The court's ruling was in response to two cases: one request was filed by veteran gay rights activist, Chi Chia-wei, the other by Taipei city officials.
Announcing the result of a two-month-long constitutional review on Wednesday afternoon, the panel of 14 judges ordered the legislature to either amend the Civil Code or introduce new provisions to recognise same-sex marriage within two years.
According to reports, the public opinion in Taiwan had always largely supported the legalization of same-sex marriage - especially with a recent string of successful Gay Pride marches, each of which have drawn attendance from tens of thousands of people.
Ahead of today's ruling, there were signs that Taiwan was poised to legalize same-sex marriage. The ruling from the Constitutional Court Republic of China will now be sent to the parliament, or Legislative Yuan, who will be tasked with amending marriage laws.
Draft legislation is already making its way through Taiwan's Parliament but it has stalled.
The court also explains its reasons behind ruling in the release, saying that disallowing two persons of the same sex to marry is a "different treatment" with "no rational basis" either for the sake of "safeguarding basic ethical orders" or "their inability to reproduce".
Past attempts to legalise same-sex marriage stalled under the Kuomintang, which dominated politics for decades until it was unseated by President Tsai Ing-wen's Democratic Progressive Party previous year. Before she was elected previous year, she publicly declared her support, saying, "in the face of love, everyone is equal". "Family conflicts will increase and the whole definition of marriage will be changed", said Andrew Chang, a spokesman for an anti-gay marriage group Alliance of Religious Groups for the Love of Families Taiwan. The ruling on Wednesday comes as the gay community is reported to be facing increasing persecution in the country. A new law could recognize unions between same-sex partners but be limited in scope. "They say it's time for all Taiwanese people to have their say in this debate, and claim a cultural convention is under attack".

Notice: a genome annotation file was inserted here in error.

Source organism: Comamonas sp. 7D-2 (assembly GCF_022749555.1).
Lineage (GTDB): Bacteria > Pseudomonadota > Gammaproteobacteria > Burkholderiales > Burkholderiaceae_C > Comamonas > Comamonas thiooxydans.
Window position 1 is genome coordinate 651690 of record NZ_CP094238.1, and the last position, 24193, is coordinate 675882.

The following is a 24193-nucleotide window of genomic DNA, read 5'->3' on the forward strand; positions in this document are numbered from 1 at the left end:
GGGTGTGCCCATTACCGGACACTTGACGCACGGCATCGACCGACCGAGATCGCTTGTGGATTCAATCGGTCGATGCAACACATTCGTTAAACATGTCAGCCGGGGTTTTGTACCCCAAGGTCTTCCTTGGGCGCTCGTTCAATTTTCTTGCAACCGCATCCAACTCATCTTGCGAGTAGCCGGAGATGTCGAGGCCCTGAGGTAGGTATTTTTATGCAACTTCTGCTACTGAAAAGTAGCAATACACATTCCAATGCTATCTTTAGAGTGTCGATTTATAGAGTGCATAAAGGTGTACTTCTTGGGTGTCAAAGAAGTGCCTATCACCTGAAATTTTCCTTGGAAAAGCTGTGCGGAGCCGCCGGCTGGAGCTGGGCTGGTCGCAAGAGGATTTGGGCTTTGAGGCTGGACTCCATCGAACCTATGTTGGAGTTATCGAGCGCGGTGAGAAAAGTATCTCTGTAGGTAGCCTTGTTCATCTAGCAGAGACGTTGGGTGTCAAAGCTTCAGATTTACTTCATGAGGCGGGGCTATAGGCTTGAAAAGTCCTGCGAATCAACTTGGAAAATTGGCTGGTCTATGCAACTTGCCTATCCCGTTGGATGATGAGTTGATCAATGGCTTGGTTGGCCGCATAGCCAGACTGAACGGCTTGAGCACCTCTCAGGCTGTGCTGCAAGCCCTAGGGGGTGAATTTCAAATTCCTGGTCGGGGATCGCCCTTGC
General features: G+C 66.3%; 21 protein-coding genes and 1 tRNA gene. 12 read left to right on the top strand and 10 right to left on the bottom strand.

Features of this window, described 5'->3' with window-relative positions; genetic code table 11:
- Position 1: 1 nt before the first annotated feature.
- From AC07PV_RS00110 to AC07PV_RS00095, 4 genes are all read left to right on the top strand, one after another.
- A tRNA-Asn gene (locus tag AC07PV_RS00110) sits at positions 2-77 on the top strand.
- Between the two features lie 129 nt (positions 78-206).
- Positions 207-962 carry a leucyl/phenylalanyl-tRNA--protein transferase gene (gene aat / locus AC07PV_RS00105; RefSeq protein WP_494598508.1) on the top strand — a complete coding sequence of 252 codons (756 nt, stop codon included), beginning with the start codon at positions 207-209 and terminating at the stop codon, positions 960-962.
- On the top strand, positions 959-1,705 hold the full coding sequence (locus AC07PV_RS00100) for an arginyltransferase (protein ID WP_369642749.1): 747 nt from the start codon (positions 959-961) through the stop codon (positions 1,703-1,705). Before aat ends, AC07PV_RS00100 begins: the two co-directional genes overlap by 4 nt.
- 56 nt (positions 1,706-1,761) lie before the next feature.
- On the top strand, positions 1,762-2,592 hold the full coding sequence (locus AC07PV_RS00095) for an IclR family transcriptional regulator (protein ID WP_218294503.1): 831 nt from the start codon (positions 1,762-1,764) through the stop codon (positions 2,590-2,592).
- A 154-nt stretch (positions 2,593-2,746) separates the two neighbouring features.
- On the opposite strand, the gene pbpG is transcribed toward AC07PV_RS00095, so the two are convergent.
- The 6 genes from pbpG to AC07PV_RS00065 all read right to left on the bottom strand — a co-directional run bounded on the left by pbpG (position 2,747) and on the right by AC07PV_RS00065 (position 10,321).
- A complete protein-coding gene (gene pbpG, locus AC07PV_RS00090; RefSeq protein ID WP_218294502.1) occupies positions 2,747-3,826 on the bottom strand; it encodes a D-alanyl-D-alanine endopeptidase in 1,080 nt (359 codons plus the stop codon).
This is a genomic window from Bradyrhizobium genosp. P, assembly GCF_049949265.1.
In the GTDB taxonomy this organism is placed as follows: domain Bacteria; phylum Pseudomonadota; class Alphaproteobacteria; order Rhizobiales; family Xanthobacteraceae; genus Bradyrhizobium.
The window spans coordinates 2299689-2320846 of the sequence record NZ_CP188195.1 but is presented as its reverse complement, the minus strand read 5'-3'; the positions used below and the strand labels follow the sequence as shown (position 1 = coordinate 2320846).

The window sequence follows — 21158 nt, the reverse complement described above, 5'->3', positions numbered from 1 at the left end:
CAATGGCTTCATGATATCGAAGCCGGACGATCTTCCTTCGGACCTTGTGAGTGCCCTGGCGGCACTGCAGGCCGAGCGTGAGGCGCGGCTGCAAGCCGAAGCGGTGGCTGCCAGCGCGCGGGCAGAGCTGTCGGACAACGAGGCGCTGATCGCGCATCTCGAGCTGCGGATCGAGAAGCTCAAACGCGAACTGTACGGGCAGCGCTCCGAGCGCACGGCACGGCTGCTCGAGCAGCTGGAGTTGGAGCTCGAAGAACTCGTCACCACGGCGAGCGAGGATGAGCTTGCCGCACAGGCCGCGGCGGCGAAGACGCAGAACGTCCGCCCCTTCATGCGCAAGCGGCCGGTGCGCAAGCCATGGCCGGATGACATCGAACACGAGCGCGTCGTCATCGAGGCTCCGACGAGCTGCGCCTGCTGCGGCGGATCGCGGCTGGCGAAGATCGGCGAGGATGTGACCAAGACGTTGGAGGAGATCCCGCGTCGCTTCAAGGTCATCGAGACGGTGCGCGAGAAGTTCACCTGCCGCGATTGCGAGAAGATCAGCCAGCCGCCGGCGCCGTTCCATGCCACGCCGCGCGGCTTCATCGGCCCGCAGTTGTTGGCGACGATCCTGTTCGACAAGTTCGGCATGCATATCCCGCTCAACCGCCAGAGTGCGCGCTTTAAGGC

"Amnesty International activists across the world will continue to urge Taiwan's government to say yes to equality".